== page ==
Friday, June 4, 2010

Game 55: Canadian Sunrise

Amazingly, it's already June and tonight will be the first time that the Yankees have played the Blue Jays this season. The Yanks have found the time to complete three series with Boston, three against Baltimore and two more with the Rays and Toronto has played every other team in the division at least twice as well. But for whatever reason, the Yanks and Jays will be seeing much more of each other in the final 2/3 of the season.

Even more incredibly, despite having just dropped two straight to the Rays, the Blue Jays are tied with the Red Sox with a 31-24 record. They trail Minnesota by only a half of a game and would be leading the AL West by two. The two best teams in the NL have only one more win than them. They are actually one game shy of what their run differential projects them to be and have an FIP a half run lower than their ERA. So if they've had luck so far this year, it's been mostly bad.

How have they done it? Let's start with the offense, because that's probably been the most impressive and surprising aspect of their team.

Third baseman Jose Bautista has a mind-blowing and leauge-leading 16 home runs, tying his career high in just 1/3 of a season. Vernon Wells has actually been an even better offensive player according to OPS+, resurrecting his career after most people had pronounced him dead following his terrible 2009. The only everyday players that aren't hitting at an above league average clip are Aaron Hill (who smashed 36 homers last year), their primary DH, Adam Lind and first baseman Lyle Overbay.

On the pitching side, despite losing Roy Halladay, they have the fifth best FIP in the Majors. Shawn Marcum, who missed all of last year after undergoing Tommy John surgery, has an ERA of 2.77 (3.11 FIP) through 12 starts. Rickey Romero has very similar numbers, but reversed, with a 3.14 ERA and 2.77 FIP. Tonight's starter Brett Cecil has had a nice run so far as well, tallying a 3.81 ERA and 4.00 FIP in his first eight starts after being called up from AAA after two starts.

Cecil sits around 90 with both of his fastballs (a four-seamer and a slightly slower two-seamer) and throws three off-speed pitches, a curve, a slider and a change. The Yanks faced the 23 year old left hander last year and tagged him for ten runs in eight innings, all earned.

For the Yanks, A.J. Burnett faces his former team. He started against them three times last year and gave up 10 runs in 20 2/3 innings and was jeered by the crowd in Toronto the first time he returned. This season, after hitting a bit of a skid in starts seven through nine, he's put together back-to-back solid outings. He threw five shutout innings in the rain delayed game in Minnesota and gave up three runs over eight frames against Cleveland, although only one of them was earned.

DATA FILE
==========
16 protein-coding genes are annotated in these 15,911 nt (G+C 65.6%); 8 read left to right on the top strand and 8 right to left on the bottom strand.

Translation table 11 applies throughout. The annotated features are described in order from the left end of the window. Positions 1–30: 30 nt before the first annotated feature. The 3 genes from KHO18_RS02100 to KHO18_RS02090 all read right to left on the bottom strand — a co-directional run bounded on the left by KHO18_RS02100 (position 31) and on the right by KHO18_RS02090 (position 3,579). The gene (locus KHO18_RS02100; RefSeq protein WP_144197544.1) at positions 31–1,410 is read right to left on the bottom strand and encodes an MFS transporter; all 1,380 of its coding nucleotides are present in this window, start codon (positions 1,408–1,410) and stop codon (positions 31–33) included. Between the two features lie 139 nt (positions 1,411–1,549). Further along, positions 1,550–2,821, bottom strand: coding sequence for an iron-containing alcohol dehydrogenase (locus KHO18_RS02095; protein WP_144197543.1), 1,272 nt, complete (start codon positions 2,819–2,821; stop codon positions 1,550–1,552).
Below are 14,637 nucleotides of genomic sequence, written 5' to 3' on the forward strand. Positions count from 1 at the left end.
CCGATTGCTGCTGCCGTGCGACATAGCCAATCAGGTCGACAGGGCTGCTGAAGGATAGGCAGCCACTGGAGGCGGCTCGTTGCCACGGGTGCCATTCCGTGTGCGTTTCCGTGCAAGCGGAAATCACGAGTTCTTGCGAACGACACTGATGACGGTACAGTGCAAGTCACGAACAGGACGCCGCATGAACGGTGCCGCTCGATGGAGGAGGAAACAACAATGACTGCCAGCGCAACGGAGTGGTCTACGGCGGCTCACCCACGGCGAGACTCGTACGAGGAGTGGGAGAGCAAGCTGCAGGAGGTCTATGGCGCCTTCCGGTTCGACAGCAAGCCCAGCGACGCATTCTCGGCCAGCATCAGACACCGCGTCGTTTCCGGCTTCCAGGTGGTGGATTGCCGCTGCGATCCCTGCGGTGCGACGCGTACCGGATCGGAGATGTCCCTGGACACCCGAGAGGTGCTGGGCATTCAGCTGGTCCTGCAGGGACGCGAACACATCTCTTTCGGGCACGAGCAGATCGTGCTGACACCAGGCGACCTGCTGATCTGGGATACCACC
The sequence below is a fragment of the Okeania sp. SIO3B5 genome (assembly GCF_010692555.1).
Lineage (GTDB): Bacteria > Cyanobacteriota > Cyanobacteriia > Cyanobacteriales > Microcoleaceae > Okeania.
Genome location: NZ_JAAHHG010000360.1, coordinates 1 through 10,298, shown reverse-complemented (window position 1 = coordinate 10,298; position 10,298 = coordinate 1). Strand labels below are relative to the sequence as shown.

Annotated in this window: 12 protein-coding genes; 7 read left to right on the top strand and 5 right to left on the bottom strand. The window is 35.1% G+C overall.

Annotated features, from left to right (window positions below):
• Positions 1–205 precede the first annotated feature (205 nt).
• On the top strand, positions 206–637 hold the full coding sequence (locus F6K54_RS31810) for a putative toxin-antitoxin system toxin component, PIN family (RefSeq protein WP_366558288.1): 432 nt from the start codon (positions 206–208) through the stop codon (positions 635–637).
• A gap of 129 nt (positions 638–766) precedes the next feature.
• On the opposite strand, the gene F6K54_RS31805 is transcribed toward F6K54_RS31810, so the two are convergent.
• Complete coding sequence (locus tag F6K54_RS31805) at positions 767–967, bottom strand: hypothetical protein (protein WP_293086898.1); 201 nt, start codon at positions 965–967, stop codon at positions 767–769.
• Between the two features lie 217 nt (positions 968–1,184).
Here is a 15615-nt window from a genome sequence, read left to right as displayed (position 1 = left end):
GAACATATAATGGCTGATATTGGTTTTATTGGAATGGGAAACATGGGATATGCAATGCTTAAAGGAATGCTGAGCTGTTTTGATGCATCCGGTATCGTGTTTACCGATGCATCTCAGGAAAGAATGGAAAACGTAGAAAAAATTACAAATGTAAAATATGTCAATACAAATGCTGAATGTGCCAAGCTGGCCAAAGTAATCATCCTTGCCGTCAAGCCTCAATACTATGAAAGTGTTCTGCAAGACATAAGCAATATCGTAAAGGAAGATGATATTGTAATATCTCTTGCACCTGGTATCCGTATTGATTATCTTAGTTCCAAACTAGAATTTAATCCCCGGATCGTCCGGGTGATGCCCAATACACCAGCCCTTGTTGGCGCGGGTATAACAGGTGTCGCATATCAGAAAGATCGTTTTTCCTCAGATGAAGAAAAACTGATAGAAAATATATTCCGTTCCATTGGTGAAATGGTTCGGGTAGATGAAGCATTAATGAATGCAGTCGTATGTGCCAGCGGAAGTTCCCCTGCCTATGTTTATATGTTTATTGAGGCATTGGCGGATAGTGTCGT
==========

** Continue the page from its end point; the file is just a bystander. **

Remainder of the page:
Coming off a a strong seven game homestand against two poor teams, the Yankees are probably sad to leave the Bronx behind and play a squad that appears to have its shit together for the time being. But they are going to have to beat some good teams eventually and I hear Toronto is lovely this time of year.

A weekend in Canada, a change of scene,
Was the most I bargained for.
[Song Notes: If you listen to the lyrics of this one, it will become immediately apparent that it wasn't written by Sam Cooke. No, it was penned by two white dudes named Norman Gimbel and Eddie Heywood. The most popular version of the song was an instrumental one by Hugo Winterhalter that hit #2 on the Billboard charts in 1956, but a rendition similar to this one with lyrics performed by Andy Williams reached #7 that same year. I went with Sam Cooke's version because it has a thumping bass line that pulls you right in and frankly, Sam Cooke was the fucking man and he did a version of a song, I'm probably going to use it.]


Both Matt and I are tied up, so you'll have to fend for yourself in that department. Enjoy the game.

1 comment:

  1. I like the bombastic hugo winterhaulter version myself.